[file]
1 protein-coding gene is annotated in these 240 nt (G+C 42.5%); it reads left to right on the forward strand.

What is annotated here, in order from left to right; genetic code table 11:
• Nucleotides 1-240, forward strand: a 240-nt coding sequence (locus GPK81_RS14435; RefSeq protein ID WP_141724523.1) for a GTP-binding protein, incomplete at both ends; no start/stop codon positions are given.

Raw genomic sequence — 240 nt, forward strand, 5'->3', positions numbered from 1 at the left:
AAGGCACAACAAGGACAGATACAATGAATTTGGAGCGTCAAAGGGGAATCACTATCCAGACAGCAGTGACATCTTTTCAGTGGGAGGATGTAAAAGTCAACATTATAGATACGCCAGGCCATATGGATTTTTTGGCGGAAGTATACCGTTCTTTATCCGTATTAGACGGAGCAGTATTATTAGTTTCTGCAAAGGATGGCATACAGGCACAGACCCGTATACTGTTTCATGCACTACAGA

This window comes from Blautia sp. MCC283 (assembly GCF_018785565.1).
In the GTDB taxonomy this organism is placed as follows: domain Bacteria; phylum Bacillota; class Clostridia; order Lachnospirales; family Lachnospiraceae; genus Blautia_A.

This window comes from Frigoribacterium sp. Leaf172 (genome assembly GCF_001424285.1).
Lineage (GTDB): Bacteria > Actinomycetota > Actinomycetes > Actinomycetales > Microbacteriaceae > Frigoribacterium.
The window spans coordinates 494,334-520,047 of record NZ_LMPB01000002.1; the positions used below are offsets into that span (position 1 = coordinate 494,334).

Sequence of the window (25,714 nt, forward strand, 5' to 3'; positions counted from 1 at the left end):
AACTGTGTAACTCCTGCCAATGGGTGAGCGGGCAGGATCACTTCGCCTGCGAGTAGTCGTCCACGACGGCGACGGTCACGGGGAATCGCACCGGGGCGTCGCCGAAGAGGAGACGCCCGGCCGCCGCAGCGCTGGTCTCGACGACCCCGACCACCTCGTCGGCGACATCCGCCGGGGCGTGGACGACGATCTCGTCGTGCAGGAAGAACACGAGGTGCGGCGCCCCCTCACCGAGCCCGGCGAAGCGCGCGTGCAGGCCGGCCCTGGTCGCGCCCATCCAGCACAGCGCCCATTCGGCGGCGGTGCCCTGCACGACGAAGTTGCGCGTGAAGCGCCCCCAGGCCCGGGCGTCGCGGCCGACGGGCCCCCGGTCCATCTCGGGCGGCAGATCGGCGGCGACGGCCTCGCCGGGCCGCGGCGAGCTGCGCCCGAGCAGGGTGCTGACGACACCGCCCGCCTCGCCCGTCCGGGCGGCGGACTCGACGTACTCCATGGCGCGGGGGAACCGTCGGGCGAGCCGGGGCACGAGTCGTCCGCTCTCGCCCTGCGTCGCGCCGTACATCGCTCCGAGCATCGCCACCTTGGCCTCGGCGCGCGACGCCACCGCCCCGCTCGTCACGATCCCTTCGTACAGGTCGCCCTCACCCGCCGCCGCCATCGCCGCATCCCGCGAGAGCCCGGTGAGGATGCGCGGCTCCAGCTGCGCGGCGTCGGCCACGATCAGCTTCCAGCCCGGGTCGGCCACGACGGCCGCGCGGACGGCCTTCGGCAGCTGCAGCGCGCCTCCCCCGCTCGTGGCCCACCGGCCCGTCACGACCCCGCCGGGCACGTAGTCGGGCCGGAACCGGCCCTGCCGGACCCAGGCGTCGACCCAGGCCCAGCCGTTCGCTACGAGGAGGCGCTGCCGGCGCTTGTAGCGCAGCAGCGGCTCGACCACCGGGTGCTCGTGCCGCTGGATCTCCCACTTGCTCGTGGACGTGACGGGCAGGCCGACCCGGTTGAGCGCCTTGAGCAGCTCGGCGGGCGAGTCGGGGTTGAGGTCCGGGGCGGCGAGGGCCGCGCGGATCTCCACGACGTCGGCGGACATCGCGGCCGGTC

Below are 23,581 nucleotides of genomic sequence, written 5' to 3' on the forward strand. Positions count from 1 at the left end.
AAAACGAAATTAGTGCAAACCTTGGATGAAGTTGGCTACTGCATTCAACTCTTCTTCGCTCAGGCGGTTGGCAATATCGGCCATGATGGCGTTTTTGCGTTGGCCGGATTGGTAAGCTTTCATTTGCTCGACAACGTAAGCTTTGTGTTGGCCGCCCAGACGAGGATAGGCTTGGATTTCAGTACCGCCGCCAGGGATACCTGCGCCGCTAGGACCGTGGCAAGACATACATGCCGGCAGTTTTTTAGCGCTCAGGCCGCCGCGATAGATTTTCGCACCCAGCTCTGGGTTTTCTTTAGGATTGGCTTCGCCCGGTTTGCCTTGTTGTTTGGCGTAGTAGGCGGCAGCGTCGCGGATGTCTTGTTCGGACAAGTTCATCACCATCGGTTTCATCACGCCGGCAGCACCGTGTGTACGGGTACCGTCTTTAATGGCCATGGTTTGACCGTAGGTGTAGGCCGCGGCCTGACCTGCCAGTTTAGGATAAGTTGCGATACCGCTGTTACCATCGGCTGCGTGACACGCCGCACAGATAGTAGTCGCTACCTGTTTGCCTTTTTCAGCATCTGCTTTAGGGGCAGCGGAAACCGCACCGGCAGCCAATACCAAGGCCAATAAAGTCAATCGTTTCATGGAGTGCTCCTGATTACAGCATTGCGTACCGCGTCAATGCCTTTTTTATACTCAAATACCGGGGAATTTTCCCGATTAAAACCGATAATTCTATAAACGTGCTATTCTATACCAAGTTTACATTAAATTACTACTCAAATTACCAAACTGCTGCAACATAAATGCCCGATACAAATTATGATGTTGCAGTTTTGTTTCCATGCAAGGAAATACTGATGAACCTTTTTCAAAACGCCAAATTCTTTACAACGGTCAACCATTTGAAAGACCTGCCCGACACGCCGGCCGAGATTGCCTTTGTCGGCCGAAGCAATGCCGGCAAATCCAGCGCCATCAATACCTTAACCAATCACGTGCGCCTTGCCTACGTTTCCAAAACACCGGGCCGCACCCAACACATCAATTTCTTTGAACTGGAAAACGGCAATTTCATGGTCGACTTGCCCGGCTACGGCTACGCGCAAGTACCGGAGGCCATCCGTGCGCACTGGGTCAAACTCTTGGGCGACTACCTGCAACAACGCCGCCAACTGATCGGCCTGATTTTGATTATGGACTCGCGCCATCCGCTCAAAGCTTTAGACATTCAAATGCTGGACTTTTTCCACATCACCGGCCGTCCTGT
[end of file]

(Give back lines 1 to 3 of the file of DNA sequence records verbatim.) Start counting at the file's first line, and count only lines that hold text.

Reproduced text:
1 protein-coding gene is annotated in these 240 nt (G+C 42.5%); it reads left to right on the forward strand.

What is annotated here, in order from left to right; genetic code table 11:
• Nucleotides 1-240, forward strand: a 240-nt coding sequence (locus GPK81_RS14435; RefSeq protein ID WP_141724523.1) for a GTP-binding protein, incomplete at both ends; no start/stop codon positions are given.